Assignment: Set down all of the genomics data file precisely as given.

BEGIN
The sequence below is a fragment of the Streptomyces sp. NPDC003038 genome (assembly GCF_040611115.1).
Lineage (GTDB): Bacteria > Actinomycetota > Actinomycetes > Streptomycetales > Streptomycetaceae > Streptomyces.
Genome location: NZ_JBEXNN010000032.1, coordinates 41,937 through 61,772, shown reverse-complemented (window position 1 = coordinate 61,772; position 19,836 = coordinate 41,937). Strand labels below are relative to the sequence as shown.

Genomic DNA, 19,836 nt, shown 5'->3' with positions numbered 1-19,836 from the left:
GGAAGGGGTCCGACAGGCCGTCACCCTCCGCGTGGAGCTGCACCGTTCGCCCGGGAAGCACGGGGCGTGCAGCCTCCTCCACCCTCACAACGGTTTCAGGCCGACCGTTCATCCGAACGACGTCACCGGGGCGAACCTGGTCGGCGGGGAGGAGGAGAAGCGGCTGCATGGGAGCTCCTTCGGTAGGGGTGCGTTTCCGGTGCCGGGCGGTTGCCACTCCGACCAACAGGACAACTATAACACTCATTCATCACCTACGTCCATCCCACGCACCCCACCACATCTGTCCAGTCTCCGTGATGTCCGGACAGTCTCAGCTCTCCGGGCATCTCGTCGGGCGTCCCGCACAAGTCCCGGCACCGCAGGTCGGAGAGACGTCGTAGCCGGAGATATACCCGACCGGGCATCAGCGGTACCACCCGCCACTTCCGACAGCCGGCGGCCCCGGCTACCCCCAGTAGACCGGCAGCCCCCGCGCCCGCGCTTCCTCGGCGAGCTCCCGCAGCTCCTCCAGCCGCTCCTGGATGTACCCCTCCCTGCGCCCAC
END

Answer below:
The sequence below is a fragment of the Streptomyces sp. NPDC003038 genome (assembly GCF_040611115.1).
Lineage (GTDB): Bacteria > Actinomycetota > Actinomycetes > Streptomycetales > Streptomycetaceae > Streptomyces.
Genome location: NZ_JBEXNN010000032.1, coordinates 41,937 through 61,772, shown reverse-complemented (window position 1 = coordinate 61,772; position 19,836 = coordinate 41,937). Strand labels below are relative to the sequence as shown.

Genomic DNA, 19,836 nt, shown 5'->3' with positions numbered 1-19,836 from the left:
GGAAGGGGTCCGACAGGCCGTCACCCTCCGCGTGGAGCTGCACCGTTCGCCCGGGAAGCACGGGGCGTGCAGCCTCCTCCACCCTCACAACGGTTTCAGGCCGACCGTTCATCCGAACGACGTCACCGGGGCGAACCTGGTCGGCGGGGAGGAGGAGAAGCGGCTGCATGGGAGCTCCTTCGGTAGGGGTGCGTTTCCGGTGCCGGGCGGTTGCCACTCCGACCAACAGGACAACTATAACACTCATTCATCACCTACGTCCATCCCACGCACCCCACCACATCTGTCCAGTCTCCGTGATGTCCGGACAGTCTCAGCTCTCCGGGCATCTCGTCGGGCGTCCCGCACAAGTCCCGGCACCGCAGGTCGGAGAGACGTCGTAGCCGGAGATATACCCGACCGGGCATCAGCGGTACCACCCGCCACTTCCGACAGCCGGCGGCCCCGGCTACCCCCAGTAGACCGGCAGCCCCCGCGCCCGCGCTTCCTCGGCGAGCTCCCGCAGCTCCTCCAGCCGCTCCTGGATGTACCCCTCCCTGCGCCCAC